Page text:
Guanxi cannot be sustained between two parties if there is no need of reciprocity. Like face, the principle of reciprocity is universal but, in the Chinese case, the concept has particular salience. When internalised in both parties, the norm obliges the one who has first received a benefit to repay it at a later time. Consequently, there may be less hesitancy in being the first and a greater facility with which the exchange and the social relation can get underway. For most Chinese, a transaction or exchange will only take place when there is mutual benefit for both parties involved. As indicated earlier, reciprocity is a 'hostage' which sustains a network relationship. Without reciprocity, established guangxi will elapse.
Time/Long Term Orientation
The time dimension for Chinese has two orientations: past-time orientation and community. This implies that for Chinese, once a relation is established it is hard to break and once a relation is broken, it is very difficult to reestablish.
Continuity indicates that Chinese people are long-term oriented. Once guangxi is established, both parties will try their best to keep this relationship by reciprocating benefits. Compromise is found to be the preferred solution by Chinese to an unsettled conflict. Future business opportunities also act as hostages to a business relationship. The benefits of establishing a long-term supplier and buyer, relationship have been regarded as one of the pillars of Japanese management styles which is now being enthusiastically followed by western firms. An emphasis on long-term relationships is also essential to the development of trust which is considered as a critical component of network.
The Confucian 'Doctrine of the Mean' urges individuals to avoid competition and conflict, and to maintain inner harmon. It has been found that traditional Chinese cultural values and cognitive orientations have influenced the Chinese people to preserve overt harmony by avoiding confrontation and to adopt a non-assertive approach to conflict resolution. Guanxi cannot survive without harmony between two parties in a relationship. Without harmonious relationships, trust cannot be established, face cannot be saved, reciprocity will not continue and no further guanxi can be established.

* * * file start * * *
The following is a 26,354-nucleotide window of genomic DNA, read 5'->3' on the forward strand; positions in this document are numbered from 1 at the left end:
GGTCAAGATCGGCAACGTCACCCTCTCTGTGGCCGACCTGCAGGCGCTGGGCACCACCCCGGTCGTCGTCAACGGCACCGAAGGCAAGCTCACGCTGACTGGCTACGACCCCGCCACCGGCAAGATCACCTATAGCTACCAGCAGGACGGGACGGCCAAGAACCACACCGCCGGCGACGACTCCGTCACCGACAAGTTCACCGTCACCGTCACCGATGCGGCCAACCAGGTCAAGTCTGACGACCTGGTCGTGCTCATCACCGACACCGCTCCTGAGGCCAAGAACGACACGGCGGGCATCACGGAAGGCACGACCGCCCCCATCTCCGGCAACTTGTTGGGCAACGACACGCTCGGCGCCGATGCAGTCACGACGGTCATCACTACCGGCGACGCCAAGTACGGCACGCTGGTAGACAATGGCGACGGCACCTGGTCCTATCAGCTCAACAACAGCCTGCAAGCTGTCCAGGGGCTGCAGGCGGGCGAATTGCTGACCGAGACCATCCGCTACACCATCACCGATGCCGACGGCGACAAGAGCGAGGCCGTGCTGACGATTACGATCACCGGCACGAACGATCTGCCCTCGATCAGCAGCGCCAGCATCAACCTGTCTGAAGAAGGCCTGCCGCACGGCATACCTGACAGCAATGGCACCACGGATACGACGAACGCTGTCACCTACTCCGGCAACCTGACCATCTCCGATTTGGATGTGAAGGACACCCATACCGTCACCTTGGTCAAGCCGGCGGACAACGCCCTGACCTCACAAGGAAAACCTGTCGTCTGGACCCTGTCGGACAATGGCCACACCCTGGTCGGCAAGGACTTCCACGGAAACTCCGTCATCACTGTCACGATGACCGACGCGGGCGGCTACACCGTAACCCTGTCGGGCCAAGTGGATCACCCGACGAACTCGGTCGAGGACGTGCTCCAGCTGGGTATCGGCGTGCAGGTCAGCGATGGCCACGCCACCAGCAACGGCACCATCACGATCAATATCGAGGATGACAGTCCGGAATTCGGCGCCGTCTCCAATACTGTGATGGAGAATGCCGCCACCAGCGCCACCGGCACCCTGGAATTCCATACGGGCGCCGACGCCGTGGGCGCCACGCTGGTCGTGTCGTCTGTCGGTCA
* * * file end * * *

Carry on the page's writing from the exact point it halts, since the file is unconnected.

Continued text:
It is now evident that the key factors which help sustain and develop networks overlap with the key Chinese cultural values. This is why the network as a form of organisational governance is so widespread in both China and overseas Chinese communities.
Chinese today, as back then, have had a deep belief in the forces of death, and of a life after death. For the ancient Chinese, from emperors to peasants, life and death were inseparable and continuous. One reason is that the Chinese believed their ancestors' souls could do them great good or harm according to how well - or how poorly - they revered them. Post-mortem rituals that society today regards as ancient Chinese religious practice were merely threads of everyday life, woven into a cultural fabric as spiritual as it was secular. Chinese religion wasn't like attending church, synagogue or mosque, but rather carrying out duties that honored previous generations of one's kin. So imperial tombs were filled with fabulous riches, sealed with human sacrifice - in the earlier dynasties, at least - and guarded like the palaces of the living. Peasants, meanwhile, buried their dead with far more modest accompaniments: crops from their farm fields, perhaps, or other symbols of good will, but no less devotion. Intermingled with such piety were beliefs in spirits that governed the stars, the weather, forces of nature and animals, among others. There were, as in many cultures, guardian gods for local areas or regions. Despite a strong cultural emphasis on magical and mystical forces, ancestral worship wasn't merely folk religion. Chinese monarchs believed imperial ancestors dwelled in Heaven with a supreme spirit and ruler called Ti, who also determined the fate and success of each royal administration. This seemed to tie in extremely well with Mencius' interpretation of the mandate of heaven, of which his branch of Confucianism was adopted during the Western Han Dynasty.